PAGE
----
People who started HIV treatment using an integrase inhibitor were no more likely to experience cardiovascular events, such as heart attacks and strokes, than those who used other classes of antiretroviral medications, according to study findings presented at the 30th Conference on Retroviruses and Opportunistic Infections (CROI).
Commenting on the study, Paul Sax, MD, of Brigham and Women’s Hospital in Boston, called the findings “reassuring,” as this class of drugs is now critical to HIV treatment worldwide.
Integrase inhibitors have become a mainstay of modern antiretroviral therapy. This drug class includes raltegravir (Isentress), dolutegravir (Tivicay; also in the Triumeq, Juluca and Dovato combination pills), bictegravir (in Biktarvy), elvitegravir (in Stribild and Genvoya) and cabotegravir (in Cabenuva). U.S. treatment guidelines recommend Biktarvy and dolutegravir-based regimens for most people starting HIV treatment.
Previous research has produced mixed evidence about the impact of integrase inhibitors on heart health. One large study, recently published in The Lancet, saw a higher rate of early-onset cardiovascular disease during the first two years after starting integrase inhibitors, but some people in that study had previously used other drug classes. Another study found that integrase inhibitor use was associated with a lower risk for cardiovascular disease. Several studies have shown that people who are initially treated with or switch to integrase inhibitors, especially dolutegravir, are more likely to gain weight, a risk factor for cardiovascular problems. But other studies have not seen this effect. A study presented at CROI found that weight gain among people starting integrase inhibitors was modest and leveled off after two years. Overall, studies have not seen notable weight changes in people taking cabotegravir.
Bernard Surial, MD, of the University Hospital of Bern, and colleagues assessed the impact of integrase inhibitors versus other antiretrovirals on cardiovascular events—myocardial infarction, stroke or receiving an invasive cardiovascular procedure, such as angioplasty or coronary artery bypass surgery—among people starting treatment for the first time.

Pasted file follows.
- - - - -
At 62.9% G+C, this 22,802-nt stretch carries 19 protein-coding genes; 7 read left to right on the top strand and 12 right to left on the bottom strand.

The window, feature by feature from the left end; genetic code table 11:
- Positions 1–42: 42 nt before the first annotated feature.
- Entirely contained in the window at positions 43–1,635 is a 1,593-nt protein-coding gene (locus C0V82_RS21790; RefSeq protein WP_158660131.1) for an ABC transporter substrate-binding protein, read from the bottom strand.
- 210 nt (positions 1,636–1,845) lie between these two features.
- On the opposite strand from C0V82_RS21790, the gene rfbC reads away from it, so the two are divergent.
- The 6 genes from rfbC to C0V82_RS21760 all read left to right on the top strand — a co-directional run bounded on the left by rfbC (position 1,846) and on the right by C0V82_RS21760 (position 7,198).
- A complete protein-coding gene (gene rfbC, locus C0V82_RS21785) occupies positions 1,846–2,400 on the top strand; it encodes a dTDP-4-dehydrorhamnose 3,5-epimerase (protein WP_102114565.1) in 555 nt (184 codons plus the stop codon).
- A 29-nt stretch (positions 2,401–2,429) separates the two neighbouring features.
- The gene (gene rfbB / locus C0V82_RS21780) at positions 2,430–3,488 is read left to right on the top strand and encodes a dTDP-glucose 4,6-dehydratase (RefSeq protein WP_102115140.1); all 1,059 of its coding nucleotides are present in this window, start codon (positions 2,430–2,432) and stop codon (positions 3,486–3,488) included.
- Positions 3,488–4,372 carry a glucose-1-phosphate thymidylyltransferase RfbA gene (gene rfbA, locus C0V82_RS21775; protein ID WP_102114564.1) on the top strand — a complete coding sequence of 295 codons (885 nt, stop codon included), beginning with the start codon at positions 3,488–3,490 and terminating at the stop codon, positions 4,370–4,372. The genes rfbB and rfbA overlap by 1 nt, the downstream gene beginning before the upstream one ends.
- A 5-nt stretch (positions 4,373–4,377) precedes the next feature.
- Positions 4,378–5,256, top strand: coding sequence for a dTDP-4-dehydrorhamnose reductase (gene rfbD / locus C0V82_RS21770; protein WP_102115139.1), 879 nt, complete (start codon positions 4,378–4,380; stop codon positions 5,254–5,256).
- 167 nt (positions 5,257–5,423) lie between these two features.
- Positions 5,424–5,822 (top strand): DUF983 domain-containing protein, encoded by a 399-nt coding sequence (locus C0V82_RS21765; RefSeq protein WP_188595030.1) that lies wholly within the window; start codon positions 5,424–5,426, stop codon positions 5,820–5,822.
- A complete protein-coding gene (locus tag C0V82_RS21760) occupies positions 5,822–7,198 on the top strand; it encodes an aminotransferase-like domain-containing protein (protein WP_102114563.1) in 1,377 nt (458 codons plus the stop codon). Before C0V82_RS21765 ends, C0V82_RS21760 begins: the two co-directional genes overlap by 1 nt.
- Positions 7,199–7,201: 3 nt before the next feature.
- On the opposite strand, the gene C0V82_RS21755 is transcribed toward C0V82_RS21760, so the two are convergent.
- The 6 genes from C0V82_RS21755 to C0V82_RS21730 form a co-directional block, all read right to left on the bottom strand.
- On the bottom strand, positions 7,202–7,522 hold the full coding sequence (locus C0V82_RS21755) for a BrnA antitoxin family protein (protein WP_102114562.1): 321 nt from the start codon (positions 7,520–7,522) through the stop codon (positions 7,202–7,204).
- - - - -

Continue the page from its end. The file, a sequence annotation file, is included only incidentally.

The analysis included 5,362 people in the Swiss HIV Cohort Study who started initial treatment after May 2008, when the first integrase inhibitor became available in Switzerland. Of these, 1,837 (34%) started on an integrase inhibitor and 3,525 (66%) started on drugs from other antiretroviral classes. Half used dolutegravir, while the rest were roughly evenly divided between bictegravir, elvitegravir and raltegravir. Among those starting on other drug classes, about half used boosted protease inhibitors, and about 40% used NNRTIs. Over the course of the study, the proportion of people starting on an integrase inhibitor rose from zero in mid-2008 to 96% in 2021, while the proportion starting on other drug classes fell from 100% to just 4%.
The median age was approximately 38 years. People who started on integrase inhibitors were more likely to be men (84% versus 76%), less likely to be of African origin (11% versus 18%) and had a higher lowest-ever CD4 count (330 versus 278). The median body mass index in both groups was in the high normal range. History of cardiovascular disease (1.5%), high blood pressure (10%), diabetes (about 2%), smoking status (nearly half) and use of lipid-lowering medications (less than 3%) were similar in both groups. However, people in the integrase inhibitor group were more likely to also take abacavir (Ziagen; also part of the Triumeq coformulation along with dolutegravir), at 23% versus 12%. They also were much more likely to use the newer tenofovir alafenamide (part of the Descovy, Biktarvy, Genvoya and Odefsey coformulations), at 40% versus 1%.
The participants were followed until their first cardiovascular event, death or their last study visit. A total of 116 cardiovascular events occurred over a median five years of follow-up. After adjusting for demographics, HIV-related factors and cardiovascular risk factors, the risk differences between people taking integrase inhibitors versus other antiretrovirals was -0.2% after one year, -0.2% after two years, -0.6% after five years and -0.5% after eight years. This means people taking integrase inhibitors had a slightly lower likelihood of cardiovascular events, though these differences were not statistically significant.
Based on these findings, the researchers concluded, there was “no difference [in] cardiovascular disease events between treatment-naive individuals starting [integrase inhibitors] and those starting other antiretroviral therapy.”
Surial said further studies are needed to look at cardiovascular risk among treatment-experienced people who switch to integrase inhibitors from other drug classes. He stressed the importance of controlling for comorbidities to guard against so-called channeling bias, which can occur if certain drugs are preferentially prescribed for people at greater risk for cardiovascular problems.
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